Every horror plot hinges on at least one moment of grand imprudence. You really shouldn't buy that 1958 Plymouth Fury. You really shouldn't take that job as the hotel's winter caretaker. And you really shouldn't dig up your dead son and re-inter him in the enchanted Indian burial ground. But of course the hero acts unwisely, because in some dark cellar of his personality he wants the bad thing. And the reader, with a lesser, merely voyeuristic rashness, wants to see him do it. In the efficient economy of the horror novel -- too efficient for the psychologically fastidious -- the resulting nightmare delivers both a thrill surreptitiously longed for and a punishment for having indulged.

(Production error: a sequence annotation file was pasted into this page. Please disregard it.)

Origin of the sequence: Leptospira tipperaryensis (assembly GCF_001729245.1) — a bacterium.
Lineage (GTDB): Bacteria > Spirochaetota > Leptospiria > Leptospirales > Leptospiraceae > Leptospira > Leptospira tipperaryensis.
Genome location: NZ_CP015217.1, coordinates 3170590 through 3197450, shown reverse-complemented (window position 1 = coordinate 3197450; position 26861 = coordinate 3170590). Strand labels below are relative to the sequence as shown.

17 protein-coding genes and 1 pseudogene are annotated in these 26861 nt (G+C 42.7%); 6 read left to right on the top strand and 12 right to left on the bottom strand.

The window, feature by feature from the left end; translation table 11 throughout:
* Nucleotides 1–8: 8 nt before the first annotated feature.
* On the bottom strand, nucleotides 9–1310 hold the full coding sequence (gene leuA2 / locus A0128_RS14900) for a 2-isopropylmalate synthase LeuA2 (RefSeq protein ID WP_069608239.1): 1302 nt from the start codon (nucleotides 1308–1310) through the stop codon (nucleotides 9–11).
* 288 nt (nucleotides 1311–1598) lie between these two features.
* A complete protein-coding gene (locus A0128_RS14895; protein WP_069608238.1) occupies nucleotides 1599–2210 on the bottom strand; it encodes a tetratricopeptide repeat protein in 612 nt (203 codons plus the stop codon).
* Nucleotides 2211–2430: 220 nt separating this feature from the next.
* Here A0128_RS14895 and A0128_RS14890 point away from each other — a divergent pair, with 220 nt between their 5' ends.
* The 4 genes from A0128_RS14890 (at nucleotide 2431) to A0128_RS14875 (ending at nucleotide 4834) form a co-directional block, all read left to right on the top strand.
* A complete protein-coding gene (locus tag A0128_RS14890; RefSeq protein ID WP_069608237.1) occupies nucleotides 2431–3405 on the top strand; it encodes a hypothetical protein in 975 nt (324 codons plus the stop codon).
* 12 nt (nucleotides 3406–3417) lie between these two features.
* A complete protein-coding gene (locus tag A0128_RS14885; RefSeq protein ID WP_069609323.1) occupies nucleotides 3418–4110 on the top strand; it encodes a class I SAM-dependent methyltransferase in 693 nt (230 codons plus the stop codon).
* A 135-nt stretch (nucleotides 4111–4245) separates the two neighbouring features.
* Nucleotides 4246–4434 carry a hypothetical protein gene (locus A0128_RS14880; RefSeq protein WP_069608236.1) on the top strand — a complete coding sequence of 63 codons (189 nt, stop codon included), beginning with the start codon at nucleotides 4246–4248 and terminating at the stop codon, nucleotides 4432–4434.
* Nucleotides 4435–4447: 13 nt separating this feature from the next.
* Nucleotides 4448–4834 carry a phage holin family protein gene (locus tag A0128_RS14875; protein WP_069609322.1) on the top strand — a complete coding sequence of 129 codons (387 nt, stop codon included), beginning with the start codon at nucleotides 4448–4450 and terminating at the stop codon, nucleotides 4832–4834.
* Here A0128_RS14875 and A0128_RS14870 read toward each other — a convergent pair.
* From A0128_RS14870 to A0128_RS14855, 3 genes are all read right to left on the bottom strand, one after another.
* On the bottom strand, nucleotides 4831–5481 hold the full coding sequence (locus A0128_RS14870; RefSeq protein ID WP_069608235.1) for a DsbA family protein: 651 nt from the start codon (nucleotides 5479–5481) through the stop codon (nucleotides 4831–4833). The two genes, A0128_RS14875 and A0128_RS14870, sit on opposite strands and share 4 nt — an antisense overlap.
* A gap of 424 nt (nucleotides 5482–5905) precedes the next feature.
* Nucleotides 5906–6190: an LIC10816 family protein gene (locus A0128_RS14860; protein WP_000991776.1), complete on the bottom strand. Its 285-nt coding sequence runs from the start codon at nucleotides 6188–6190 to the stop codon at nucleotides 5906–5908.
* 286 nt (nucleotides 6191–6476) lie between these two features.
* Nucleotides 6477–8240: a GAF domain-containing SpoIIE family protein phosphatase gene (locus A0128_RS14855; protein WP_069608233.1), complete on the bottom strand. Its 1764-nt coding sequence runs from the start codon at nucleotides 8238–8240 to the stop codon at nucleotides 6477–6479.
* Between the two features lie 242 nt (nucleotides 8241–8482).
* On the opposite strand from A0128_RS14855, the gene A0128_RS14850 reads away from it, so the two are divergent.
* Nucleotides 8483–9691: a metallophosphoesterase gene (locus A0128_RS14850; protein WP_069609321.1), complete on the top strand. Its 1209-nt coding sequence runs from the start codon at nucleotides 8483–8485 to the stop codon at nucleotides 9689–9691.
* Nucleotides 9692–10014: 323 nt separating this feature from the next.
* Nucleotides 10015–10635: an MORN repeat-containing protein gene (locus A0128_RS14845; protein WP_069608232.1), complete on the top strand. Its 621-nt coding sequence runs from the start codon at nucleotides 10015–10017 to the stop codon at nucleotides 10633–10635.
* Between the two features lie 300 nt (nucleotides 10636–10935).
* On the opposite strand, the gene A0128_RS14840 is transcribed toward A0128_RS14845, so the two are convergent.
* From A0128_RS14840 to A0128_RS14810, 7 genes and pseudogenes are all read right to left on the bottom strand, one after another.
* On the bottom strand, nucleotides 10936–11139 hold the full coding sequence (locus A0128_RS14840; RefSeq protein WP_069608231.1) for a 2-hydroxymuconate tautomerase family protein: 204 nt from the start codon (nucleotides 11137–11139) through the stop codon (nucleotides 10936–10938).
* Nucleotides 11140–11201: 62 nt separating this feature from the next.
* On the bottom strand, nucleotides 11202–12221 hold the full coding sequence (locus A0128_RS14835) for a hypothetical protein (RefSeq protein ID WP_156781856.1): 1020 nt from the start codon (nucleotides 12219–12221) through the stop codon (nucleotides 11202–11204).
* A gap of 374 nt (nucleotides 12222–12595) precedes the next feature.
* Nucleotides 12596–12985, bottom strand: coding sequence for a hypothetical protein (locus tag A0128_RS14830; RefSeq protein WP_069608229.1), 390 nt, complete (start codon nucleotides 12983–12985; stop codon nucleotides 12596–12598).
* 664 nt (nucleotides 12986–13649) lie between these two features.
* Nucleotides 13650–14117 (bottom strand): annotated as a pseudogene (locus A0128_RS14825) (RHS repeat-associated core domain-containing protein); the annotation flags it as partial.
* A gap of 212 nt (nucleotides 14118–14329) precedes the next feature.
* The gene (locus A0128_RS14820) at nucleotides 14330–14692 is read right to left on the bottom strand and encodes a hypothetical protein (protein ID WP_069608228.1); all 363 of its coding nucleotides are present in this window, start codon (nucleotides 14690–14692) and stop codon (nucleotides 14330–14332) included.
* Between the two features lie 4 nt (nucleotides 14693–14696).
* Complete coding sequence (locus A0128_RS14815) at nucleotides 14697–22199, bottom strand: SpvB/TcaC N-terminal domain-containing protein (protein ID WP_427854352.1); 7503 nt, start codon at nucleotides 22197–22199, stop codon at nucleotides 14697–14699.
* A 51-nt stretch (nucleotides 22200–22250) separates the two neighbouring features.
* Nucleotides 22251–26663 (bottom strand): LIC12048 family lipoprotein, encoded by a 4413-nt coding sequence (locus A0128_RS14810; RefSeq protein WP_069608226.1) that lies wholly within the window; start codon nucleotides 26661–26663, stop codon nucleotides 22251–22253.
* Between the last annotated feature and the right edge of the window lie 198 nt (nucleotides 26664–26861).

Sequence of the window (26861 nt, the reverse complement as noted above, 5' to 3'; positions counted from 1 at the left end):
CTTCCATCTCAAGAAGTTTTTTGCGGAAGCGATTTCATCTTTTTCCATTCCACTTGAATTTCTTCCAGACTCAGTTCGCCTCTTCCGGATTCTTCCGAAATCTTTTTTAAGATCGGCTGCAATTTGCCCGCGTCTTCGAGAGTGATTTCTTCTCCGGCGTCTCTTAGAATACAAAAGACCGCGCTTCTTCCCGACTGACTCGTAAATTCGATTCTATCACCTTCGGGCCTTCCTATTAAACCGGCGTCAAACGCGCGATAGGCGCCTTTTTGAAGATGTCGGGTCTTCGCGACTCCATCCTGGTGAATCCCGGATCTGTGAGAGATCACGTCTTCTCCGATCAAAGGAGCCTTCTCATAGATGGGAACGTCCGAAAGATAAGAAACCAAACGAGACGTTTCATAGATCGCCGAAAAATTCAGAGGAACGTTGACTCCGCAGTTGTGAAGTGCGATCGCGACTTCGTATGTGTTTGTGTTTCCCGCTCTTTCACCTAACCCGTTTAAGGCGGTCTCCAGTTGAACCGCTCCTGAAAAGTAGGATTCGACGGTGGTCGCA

Tuesday, February 12, 2008
Every Horror Plot
The following is the first paragraph of Caleb Crain's review of Hearts in Atlantis by Stephen King, which appeared in The New York Times Literary Review on September 12, 1999. I've always been impressed with its insight and accuracy about what brings a horror story to life.